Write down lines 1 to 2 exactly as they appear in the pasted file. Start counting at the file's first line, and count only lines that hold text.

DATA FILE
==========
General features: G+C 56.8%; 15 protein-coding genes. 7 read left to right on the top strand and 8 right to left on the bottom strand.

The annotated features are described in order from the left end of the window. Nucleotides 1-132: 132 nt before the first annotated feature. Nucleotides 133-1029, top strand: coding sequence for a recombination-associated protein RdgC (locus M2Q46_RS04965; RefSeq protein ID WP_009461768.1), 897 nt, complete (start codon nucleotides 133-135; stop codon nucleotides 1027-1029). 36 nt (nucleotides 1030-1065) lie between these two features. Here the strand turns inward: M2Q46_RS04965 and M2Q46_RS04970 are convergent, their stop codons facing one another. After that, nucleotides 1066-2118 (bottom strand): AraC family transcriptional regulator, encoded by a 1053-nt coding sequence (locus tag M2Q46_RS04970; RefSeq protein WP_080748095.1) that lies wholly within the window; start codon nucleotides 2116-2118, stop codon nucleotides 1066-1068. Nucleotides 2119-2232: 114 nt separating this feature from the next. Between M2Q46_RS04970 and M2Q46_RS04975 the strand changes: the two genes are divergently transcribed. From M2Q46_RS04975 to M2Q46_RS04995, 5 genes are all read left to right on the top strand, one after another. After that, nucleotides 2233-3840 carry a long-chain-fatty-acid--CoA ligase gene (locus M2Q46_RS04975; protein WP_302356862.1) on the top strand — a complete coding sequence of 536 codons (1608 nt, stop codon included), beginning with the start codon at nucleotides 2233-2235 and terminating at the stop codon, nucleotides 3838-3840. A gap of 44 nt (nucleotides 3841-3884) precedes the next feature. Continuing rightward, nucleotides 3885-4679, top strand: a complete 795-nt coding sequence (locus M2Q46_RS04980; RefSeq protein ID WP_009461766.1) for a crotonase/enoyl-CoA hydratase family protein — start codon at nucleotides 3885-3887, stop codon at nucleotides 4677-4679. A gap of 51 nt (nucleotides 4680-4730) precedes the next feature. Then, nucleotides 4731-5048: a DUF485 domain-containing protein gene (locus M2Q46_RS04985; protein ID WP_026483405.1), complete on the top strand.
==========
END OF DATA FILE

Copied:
General features: G+C 56.8%; 15 protein-coding genes. 7 read left to right on the top strand and 8 right to left on the bottom strand.

The annotated features are described in order from the left end of the window. Nucleotides 1-132: 132 nt before the first annotated feature. Nucleotides 133-1029, top strand: coding sequence for a recombination-associated protein RdgC (locus M2Q46_RS04965; RefSeq protein ID WP_009461768.1), 897 nt, complete (start codon nucleotides 133-135; stop codon nucleotides 1027-1029). 36 nt (nucleotides 1030-1065) lie between these two features. Here the strand turns inward: M2Q46_RS04965 and M2Q46_RS04970 are convergent, their stop codons facing one another. After that, nucleotides 1066-2118 (bottom strand): AraC family transcriptional regulator, encoded by a 1053-nt coding sequence (locus tag M2Q46_RS04970; RefSeq protein WP_080748095.1) that lies wholly within the window; start codon nucleotides 2116-2118, stop codon nucleotides 1066-1068. Nucleotides 2119-2232: 114 nt separating this feature from the next. Between M2Q46_RS04970 and M2Q46_RS04975 the strand changes: the two genes are divergently transcribed. From M2Q46_RS04975 to M2Q46_RS04995, 5 genes are all read left to right on the top strand, one after another. After that, nucleotides 2233-3840 carry a long-chain-fatty-acid--CoA ligase gene (locus M2Q46_RS04975; protein WP_302356862.1) on the top strand — a complete coding sequence of 536 codons (1608 nt, stop codon included), beginning with the start codon at nucleotides 2233-2235 and terminating at the stop codon, nucleotides 3838-3840. A gap of 44 nt (nucleotides 3841-3884) precedes the next feature. Continuing rightward, nucleotides 3885-4679, top strand: a complete 795-nt coding sequence (locus M2Q46_RS04980; RefSeq protein ID WP_009461766.1) for a crotonase/enoyl-CoA hydratase family protein — start codon at nucleotides 3885-3887, stop codon at nucleotides 4677-4679. A gap of 51 nt (nucleotides 4680-4730) precedes the next feature. Then, nucleotides 4731-5048: a DUF485 domain-containing protein gene (locus M2Q46_RS04985; protein ID WP_026483405.1), complete on the top strand.